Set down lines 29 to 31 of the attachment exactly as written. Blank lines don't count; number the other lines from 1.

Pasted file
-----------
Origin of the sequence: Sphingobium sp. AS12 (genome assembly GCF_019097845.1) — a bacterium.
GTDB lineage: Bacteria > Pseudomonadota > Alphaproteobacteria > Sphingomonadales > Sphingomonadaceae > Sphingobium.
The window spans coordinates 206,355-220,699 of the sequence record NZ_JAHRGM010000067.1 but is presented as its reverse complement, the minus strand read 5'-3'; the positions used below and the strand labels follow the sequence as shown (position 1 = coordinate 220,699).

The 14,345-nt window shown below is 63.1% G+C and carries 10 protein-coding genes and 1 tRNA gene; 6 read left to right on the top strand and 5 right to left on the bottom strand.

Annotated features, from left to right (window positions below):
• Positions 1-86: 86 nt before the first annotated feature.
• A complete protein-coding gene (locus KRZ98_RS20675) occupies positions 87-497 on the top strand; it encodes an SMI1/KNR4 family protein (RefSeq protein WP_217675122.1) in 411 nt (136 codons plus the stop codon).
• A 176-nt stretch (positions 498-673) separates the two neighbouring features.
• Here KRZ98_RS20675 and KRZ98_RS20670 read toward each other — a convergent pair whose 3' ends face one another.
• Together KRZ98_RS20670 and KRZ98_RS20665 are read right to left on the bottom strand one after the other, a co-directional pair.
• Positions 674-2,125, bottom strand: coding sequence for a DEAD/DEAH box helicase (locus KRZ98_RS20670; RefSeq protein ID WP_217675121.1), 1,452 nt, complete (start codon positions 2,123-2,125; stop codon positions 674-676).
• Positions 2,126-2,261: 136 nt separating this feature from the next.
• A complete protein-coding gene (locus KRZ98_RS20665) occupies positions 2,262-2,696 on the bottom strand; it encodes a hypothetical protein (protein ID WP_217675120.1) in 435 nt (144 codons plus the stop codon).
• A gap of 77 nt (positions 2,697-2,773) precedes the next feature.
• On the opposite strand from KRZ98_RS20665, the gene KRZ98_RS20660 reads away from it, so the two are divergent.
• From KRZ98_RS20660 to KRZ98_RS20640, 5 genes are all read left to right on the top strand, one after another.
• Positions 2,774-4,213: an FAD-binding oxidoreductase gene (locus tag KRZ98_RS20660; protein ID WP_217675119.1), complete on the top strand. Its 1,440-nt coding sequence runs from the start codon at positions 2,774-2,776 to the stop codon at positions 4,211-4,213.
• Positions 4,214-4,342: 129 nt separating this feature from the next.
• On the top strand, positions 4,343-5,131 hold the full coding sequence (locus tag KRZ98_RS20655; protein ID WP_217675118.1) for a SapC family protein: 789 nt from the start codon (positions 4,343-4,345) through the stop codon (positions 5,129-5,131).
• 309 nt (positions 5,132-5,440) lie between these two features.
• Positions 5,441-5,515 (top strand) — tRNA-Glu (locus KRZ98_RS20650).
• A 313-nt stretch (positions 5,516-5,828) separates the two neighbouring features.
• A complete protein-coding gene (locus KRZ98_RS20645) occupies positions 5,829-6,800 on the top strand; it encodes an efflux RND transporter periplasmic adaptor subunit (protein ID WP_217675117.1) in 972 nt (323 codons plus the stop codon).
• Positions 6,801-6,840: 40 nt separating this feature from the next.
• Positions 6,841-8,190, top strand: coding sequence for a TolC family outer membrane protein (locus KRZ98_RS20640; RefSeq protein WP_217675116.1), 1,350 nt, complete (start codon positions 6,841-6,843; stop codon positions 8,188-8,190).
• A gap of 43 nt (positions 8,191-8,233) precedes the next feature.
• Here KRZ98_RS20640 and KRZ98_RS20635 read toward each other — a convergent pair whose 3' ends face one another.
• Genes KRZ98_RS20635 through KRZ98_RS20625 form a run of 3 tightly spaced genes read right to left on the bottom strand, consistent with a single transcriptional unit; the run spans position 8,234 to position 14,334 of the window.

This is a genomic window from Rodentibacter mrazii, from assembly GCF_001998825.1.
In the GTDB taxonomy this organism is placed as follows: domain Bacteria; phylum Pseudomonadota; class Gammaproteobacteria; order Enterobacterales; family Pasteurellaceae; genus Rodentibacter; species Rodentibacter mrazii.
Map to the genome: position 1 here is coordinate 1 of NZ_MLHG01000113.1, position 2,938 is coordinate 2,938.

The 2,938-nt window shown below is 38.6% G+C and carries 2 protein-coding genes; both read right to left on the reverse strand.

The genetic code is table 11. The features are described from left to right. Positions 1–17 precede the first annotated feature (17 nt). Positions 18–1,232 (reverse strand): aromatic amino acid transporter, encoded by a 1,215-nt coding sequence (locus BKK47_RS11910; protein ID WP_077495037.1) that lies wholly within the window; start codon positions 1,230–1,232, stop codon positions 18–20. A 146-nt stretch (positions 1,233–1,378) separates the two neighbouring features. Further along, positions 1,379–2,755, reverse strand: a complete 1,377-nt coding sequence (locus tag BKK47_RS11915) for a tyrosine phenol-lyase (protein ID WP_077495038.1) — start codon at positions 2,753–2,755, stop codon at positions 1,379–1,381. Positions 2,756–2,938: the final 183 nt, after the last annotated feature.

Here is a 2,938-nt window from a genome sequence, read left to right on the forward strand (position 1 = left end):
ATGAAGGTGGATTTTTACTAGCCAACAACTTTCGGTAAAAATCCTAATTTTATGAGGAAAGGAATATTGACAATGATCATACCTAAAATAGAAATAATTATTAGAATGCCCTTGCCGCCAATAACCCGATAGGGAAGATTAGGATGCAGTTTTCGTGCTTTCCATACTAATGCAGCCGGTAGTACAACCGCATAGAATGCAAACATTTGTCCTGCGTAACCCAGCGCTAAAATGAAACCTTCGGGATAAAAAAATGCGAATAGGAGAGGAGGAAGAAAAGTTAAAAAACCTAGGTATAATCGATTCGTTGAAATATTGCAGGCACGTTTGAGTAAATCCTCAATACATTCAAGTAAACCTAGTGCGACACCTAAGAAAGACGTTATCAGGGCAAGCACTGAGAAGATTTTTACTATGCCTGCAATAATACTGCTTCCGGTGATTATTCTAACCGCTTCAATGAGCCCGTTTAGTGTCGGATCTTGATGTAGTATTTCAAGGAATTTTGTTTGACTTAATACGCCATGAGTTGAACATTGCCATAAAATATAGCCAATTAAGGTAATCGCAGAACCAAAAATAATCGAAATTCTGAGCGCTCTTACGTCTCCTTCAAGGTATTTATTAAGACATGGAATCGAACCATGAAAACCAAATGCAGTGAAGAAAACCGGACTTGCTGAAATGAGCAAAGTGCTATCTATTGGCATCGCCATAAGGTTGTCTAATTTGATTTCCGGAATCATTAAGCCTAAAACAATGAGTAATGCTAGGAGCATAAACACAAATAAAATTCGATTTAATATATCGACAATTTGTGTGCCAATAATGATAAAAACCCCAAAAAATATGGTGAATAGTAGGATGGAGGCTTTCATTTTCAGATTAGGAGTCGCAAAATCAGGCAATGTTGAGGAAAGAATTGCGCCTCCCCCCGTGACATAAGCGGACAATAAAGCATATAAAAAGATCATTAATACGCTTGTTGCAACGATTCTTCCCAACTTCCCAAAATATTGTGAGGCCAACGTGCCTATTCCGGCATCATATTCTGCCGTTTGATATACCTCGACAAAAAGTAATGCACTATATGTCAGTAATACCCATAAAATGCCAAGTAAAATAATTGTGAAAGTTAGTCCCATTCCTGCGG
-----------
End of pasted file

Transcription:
This is a genomic window from Rodentibacter mrazii, from assembly GCF_001998825.1.
In the GTDB taxonomy this organism is placed as follows: domain Bacteria; phylum Pseudomonadota; class Gammaproteobacteria; order Enterobacterales; family Pasteurellaceae; genus Rodentibacter; species Rodentibacter mrazii.
Map to the genome: position 1 here is coordinate 1 of NZ_MLHG01000113.1, position 2,938 is coordinate 2,938.